Now That The Internet Owns Your Thrilling Science Stories, How Will They Change?

The market for short science fiction is as healthy as it's ever been — but it's going electronic, and that means short fiction will be Twitterlated, Facebooked and Bloggered. At least, that's what I'm gleaning from a panel of super-editors and an interview with urban fantasy author Cathrynne M. Valente.

Clarkesworld Magazine polled some of the best short fiction editors in the field about the state of the market, and they had some pretty interesting things to say. There seems to be some consensus that everything's going electronic. Mike Resnick puts it most simply:

[T]here are currently 17 science fiction magazines paying what SFWA considers pro rates, and 14 of them are electronic, so I don't think the short story is in as much trouble as it appeared to be a decade ago.

Weird Tales editor (and past io9 contributor) Ann VanderMeer expands on that point:

One of the main changes is the delivery system and how we communicate with each other. Technology has motivated us to change the way we do business. Right now it is more difficult to sustain a hard-copy magazine as the audience is getting more and more of their reading done online or on other virtual devices. Online magazines are getting more sophisticated and garnering more and more readers....

But on the downside, we've become so fragmented. And we seem to have no patience. Many short fiction venues out there are looking for shorter and shorter pieces, perhaps for space considerations, but I also think for the shorter attention spans of the current readership. And that's a shame.

Palimpsest author Catherynne M. Valente sounds a similar note, in an interview with Bookslut:

While there are a number of markets — and I find myself in a situation where the demand for my short fiction is often greater than for longer pieces; where I literally cannot keep up with the demand — I question whether actual readership of short fiction has increased in any significant way. Single author short story collections are still extremely limited in sales and appeal, and I do not see the same excitement about author A's newest short story as their newest novel, unless author A publishes only rarely. Short stories do not seem to get the discussion or the critical attention at the fan level, though in the world of writers being read by other writers they are certainly quite the currency — it is still the conventional wisdom that one ought to make a name in short fiction before publishing a novel.

I think, for one thing, the short story will get a whole lot shorter. Twitter is teaching us all to prune our prepositions, and as the unit of information gets smaller, so will fiction. I think there are a number of creative directions short fiction can take — tradable stories like cards, ARGs [Alternate Reality Games], text message fiction. The world will always want to tell stories, and our generation will always try to access information at faster and faster rates. Short fiction would seem to fill the niche perfectly — and yet, I think part of the reason short stories are not more popular is simply that very, very many of them, even in the prestige publications, are not very good.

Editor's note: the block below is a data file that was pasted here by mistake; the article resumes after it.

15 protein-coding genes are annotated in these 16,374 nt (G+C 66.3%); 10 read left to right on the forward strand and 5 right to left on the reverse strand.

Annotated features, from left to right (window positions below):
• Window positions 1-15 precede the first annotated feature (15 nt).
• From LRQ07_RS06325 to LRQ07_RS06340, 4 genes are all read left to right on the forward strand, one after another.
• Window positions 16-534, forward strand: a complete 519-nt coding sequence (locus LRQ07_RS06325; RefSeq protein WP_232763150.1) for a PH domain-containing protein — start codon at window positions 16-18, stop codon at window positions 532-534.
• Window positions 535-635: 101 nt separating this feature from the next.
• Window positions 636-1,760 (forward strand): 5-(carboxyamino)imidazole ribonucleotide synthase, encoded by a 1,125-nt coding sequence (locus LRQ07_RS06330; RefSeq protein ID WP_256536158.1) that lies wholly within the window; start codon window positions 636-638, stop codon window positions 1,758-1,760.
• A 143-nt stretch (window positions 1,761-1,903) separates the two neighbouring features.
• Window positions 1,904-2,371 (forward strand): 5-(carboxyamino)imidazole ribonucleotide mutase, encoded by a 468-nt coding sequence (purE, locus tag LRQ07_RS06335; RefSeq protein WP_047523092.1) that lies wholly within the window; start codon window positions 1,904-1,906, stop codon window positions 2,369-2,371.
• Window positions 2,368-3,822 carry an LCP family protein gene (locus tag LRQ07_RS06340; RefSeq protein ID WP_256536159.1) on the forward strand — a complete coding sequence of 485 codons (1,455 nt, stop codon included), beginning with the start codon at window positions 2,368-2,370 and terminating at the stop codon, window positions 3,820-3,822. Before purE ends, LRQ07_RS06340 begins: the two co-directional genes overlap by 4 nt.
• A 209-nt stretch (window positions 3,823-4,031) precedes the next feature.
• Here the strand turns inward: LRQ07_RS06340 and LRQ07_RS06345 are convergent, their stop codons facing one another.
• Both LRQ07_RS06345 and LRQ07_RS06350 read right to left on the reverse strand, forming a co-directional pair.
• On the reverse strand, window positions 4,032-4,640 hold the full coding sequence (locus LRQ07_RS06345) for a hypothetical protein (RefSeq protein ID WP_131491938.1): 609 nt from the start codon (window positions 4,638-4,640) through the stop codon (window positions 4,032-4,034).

I would certainly say the Internet is the future of short fiction. Print magazines will last awhile longer; print anthologies are still a going concern. But the real sharpshooters are publishing online, and as media, more and more, is perceived by the audience as something that ought to be free, online fiction will be the bulk of short fiction reading soon, if it is not already.

But actually, the most interesting comment from the Clarkesworld forum doesn't directly relate to how electronic markets are ruling, and changing, short fiction. (Although it probably does relate indirectly.) It comes from Tor's Patrick Nielsen Hayden:

I think the biggest change in SF's overall readership is that it's become much less dominated by hardcore SF buffs whose reading consists largely of SF. Compared to a generation ago, a lot more of our readers are just plain middlebrow readers-people who read a little SF along with a little of a lot of other things, and who don't necessarily regard the SF as alien to the rest of literature, or below the salt, or any of that stuff.

[Today's readers] are probably not connected to the SF social scene, they don't assess their SF and fantasy reading against a huge backdrop of inside-baseball industry lore, they may not have read all of the classics, but they're pretty good at making sense of fairly sophisticated SF storytelling because, guess what, in 2009, hundreds of millions of people are good at making sense of sophisticated SF storytelling. The problem for SF writers and publishers today isn't that there's not a mass audience for high-end SF storytelling; it's that there are immense numbers of other diversions on offer for those hundreds of millions of people.